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Young Lawyers: Client Development for Young Lawyers

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MARCH 2009
“The more clients know that you understand and care about their business or legal needs, the more often you may become their ‘go-to’ lawyer. ”
I recently read an insightful article about client development for young lawyers in The Dicta publication.1 The article was authored by a career coach/law firm consultant who had practiced law for 37 years prior to consulting. The career coach outlined some pointers that he described as client development tips in a nutshell. I have highlighted a few of his thoughts which I believed to be particularly interesting and applicable to young lawyers in Nevada during these difficult economic times, when client development is critical. Keep the focus on the client. First, the career coach pointed out that client development today is more focused on the client than ever before. The goal in client development is becoming an outstanding lawyer in the client’s eyes. This requires developing a good rapport with the client, by understanding the client’s needs and expectations, and by responding to those needs and expectations appropriately. “Today, there are plenty of fine lawyers doing very good work,”2 so the goal should be to set yourself apart from those other fine lawyers. A true relationship should develop between you and the client, where the client feels comfortable, trusts you as a lawyer, and more importantly, trusts you as a person. Become the client’s “go-to” lawyer. “[T]o become a ‘go-to lawyer’ in the eyes of your clients and potential clients you have to become visible.”3 The career coach recommended writing and speaking on certain business challenges and changes that are relevant to your clients. You may subscribe to specialized publications or become affiliated with different organizations to stay current on relevant client issues, and weigh in on those issues through speaking or writing opportunities. The more clients know that you understand and care about their business or legal needs, the more often you may become their “go-to” lawyer.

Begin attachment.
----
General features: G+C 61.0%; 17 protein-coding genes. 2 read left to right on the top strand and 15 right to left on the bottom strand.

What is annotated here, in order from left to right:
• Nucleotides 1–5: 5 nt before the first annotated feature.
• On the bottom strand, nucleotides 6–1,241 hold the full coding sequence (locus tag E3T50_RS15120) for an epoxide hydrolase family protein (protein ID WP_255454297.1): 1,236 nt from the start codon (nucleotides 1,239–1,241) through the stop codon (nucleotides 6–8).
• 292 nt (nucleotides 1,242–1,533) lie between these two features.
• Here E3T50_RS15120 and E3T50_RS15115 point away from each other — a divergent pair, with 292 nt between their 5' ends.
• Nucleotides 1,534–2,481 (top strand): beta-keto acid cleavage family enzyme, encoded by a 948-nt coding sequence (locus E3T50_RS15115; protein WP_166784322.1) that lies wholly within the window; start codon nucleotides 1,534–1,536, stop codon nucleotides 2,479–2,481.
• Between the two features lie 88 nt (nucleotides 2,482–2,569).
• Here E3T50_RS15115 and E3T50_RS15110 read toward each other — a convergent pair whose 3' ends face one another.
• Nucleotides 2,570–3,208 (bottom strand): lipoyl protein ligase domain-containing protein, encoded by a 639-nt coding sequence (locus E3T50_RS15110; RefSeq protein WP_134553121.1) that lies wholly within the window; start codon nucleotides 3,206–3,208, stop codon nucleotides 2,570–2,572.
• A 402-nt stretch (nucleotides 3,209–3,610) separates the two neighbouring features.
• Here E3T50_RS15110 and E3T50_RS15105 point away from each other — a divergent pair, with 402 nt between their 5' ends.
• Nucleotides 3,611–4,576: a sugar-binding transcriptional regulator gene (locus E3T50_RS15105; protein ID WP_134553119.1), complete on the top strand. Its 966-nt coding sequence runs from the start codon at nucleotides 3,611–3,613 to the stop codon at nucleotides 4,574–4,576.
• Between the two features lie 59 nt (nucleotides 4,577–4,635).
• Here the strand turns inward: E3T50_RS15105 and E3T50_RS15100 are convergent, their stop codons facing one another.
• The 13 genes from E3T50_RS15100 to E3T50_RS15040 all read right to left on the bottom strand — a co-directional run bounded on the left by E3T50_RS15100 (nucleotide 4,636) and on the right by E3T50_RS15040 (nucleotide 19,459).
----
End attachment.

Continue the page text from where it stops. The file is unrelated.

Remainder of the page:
Remember clients hire lawyers more than law firms. The career coach suggested that clients hire lawyers more than law firms. If you become a client’s “go-to” lawyer, they will send you business because of the relationship you have established with them. The more “go-to” relationships you establish, the more work you can expect, which will benefit both you and your law firm, if applicable. If you practice in a law firm where other attorneys, outside your area of practice for instance, could assist your client, you should cross-market your firm’s services. As your client’s “go-to” lawyer, they will follow your recommendation if you believe that it is within their best interest to utilize your firm’s resources. Finally, make client development a habit. “Make client development a habit and try to do something, no matter how small, each and every day.”4 This was the final recommendation by the career coach. This could include sending a client a thank-you note for trusting you with their legal representation or calling a client to congratulate them on a recent award. No matter how small or large the gesture or contact with your client, it will be remembered and appreciated. Hopefully, you have found these tips on client development helpful. If you are interested in reading the entire article authored by Cordell Parvin, you can read it in the January 2009 edition of The Dicta.
1. See Cordell Parvin, Client Development – In a Nutshell, The Dicta, Jan. 2009 at 6. The Dicta is the monthly newsletter of the Dallas Association of Young Lawyers, and can be found online at: 2 Id. 3 Id. 4 Id.

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